Here’s to a happy spring and summer. Please don’t hesitate to call or email us any time with questions or comments or even if you just want an update.


  • Robert Herman
  • Donald L. Hagan, CFA
  • Jeffrey Palmer
  • Arthur S. Day

Print Copy of Article: Day Hagan Logix Tactical Dividend Strategy Update April 2018 (PDF)

The S&P 500 Index is based on the market capitalizations of 500 large U.S. companies having common stock listed on the NYSE or NASDAQ. The Russell 1000 Value Index measures the performance of the large-cap value segment of the U.S. equity universe. It includes those Russell 1000 companies with lower price-to-book ratios and lower expected growth values. Indexes are unmanaged, fully invested, and cannot be invested in directly.

Disclosure: *Note that individuals’ percentage gains relative to those mentioned in this report may differ slightly due to portfolio size and other factors. The data and analysis contained herein are provided "as is" and without warranty of any kind, either expressed or implied. Day Hagan Logix (DH Logix), any of its affiliates or employees, or any third-party data provider, shall not have any liability for any loss sustained by anyone who has relied on the information contained in any DH Logix literature or marketing materials. All opinions expressed herein are subject to change without notice, and you should always obtain current information and perform due diligence before investing. DH Logix, accounts that DH Logix or its affiliated companies manage, or their respective shareholders, directors, officers and/or employees, may have long or short positions in the securities discussed herein and may purchase or sell such securities without notice. DH Logix uses and has historically used various methods to evaluate investments which, at times, produce contradictory recommendations with respect to the same securities. When evaluating the results of prior DH Logix recommendations or DH Logix performance rankings, one should also consider that DH Logix may modify the methods it uses to evaluate investment opportunities from time to time, that model results do not impute or show the compounded adverse effect of transactions costs or management fees or reflect actual investment results, that some model results do not reflect actual historical recommendations, and that investment models are necessarily constructed with the benefit of hindsight. For this and for many other reasons, the performance of DH Logix’s past recommendations and model results are not a guarantee of future results. The securities mentioned in this document may not be eligible for sale in some states or countries, nor be suitable for all types of investors; their value and income they produce may fluctuate and/or be adversely affected by exchange rates, interest rates or other factors.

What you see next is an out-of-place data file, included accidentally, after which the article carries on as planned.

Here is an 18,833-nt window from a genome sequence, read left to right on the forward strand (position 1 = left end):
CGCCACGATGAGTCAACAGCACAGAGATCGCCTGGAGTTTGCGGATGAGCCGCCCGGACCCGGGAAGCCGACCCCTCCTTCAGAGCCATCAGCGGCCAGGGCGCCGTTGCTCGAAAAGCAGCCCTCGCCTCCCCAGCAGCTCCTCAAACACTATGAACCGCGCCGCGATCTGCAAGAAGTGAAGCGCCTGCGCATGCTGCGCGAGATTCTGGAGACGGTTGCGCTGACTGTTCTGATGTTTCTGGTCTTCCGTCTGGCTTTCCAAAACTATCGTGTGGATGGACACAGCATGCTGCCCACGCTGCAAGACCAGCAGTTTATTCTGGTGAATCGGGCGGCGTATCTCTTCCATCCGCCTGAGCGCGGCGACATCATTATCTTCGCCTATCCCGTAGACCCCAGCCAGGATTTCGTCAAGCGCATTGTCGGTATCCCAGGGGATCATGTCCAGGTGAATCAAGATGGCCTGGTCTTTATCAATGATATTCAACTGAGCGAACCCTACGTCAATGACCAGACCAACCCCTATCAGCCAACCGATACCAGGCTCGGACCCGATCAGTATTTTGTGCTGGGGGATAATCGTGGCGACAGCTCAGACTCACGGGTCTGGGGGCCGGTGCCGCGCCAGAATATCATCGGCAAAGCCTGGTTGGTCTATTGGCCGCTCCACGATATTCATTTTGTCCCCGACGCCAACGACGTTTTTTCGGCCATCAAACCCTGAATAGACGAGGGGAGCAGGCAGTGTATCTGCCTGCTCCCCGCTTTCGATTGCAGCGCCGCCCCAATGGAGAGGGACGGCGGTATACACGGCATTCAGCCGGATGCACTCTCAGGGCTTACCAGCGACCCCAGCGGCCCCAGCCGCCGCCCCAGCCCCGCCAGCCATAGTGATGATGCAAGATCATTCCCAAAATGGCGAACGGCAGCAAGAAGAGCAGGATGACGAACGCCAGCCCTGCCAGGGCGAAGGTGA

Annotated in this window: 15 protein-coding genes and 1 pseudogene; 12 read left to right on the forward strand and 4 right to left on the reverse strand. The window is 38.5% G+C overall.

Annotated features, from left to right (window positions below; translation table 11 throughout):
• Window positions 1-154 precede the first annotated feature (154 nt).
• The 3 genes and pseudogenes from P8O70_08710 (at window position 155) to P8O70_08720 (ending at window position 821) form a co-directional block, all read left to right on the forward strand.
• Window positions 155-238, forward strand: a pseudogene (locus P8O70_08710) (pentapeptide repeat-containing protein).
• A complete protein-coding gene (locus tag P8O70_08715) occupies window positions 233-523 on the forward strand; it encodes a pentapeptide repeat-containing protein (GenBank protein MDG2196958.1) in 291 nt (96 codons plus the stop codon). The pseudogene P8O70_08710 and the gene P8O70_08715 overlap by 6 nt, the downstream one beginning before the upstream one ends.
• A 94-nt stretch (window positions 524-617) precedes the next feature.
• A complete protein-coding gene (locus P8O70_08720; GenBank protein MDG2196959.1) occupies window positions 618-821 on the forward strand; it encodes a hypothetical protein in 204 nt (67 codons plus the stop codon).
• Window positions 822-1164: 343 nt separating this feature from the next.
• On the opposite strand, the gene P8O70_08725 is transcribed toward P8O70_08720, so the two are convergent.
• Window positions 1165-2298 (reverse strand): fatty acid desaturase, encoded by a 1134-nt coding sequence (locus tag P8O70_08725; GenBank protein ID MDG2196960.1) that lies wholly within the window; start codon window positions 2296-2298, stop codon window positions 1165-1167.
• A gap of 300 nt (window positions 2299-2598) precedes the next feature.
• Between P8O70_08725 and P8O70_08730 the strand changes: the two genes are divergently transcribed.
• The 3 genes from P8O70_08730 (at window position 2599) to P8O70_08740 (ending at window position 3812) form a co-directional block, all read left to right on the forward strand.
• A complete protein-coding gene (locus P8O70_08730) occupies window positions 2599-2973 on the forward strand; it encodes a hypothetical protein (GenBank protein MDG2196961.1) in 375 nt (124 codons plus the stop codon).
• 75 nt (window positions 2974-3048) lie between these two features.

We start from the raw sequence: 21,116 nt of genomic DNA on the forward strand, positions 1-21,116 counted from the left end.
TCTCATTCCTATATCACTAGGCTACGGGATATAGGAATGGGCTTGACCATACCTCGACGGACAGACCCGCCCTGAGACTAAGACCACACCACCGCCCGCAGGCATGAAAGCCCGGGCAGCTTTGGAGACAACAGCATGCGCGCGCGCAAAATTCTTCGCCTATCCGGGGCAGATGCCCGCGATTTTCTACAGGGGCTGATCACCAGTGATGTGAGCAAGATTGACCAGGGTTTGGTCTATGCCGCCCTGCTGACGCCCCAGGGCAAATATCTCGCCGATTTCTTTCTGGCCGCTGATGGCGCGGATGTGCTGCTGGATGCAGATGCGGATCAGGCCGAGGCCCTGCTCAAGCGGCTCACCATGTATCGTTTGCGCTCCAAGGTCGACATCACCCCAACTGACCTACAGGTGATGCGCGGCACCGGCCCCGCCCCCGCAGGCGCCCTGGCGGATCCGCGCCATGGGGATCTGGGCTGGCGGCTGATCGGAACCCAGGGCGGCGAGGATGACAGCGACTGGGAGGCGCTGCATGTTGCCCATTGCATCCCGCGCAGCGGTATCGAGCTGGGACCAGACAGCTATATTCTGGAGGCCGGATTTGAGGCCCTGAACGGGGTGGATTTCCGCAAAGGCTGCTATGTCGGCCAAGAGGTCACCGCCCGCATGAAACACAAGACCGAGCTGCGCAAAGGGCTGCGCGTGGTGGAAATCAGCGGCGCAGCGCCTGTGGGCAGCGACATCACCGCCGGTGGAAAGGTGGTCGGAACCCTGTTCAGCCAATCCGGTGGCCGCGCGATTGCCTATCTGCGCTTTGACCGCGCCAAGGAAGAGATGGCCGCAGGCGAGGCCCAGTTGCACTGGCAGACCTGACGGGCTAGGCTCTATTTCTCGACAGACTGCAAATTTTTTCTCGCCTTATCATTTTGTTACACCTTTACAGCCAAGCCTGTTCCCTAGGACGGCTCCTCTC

Day Hagan Logix is registered as an investment adviser with the United States Securities and Exchange Commission. SEC registration does not constitute an endorsement of the firm by the Commission nor does it indicate that the adviser has attained a particular level of skill or ability. Day Hagan Logix claims compliance with the Global Investment Performance Standards (GIPS®) and has prepared and presented this report in compliance with the GIPS standards. Day Hagan Logix has been independently verified for the periods April 30, 2002 through December 31, 2016. A copy of the verification report is available upon request. Verification assesses whether (1) the firm has complied with all the composite construction requirements of the GIPS standards on a firm-wide basis and (2) the firm’s policies and procedures are designed to calculate and present performance in compliance with the GIPS standards. Verification does not ensure the accuracy of any specific composite presentation. 2 Calculation Methodology: Pure gross of fees returns are calculated gross of management, custodial fees and transaction costs and are shown as supplemental information. Net of fees returns are calculated net of actual management fees, transaction costs and gross of custodian (trust) fees. Net of fees returns for wrap accounts are calculated net of management fees, transaction costs and all administrative fees charged directly to the client by the broker-dealer.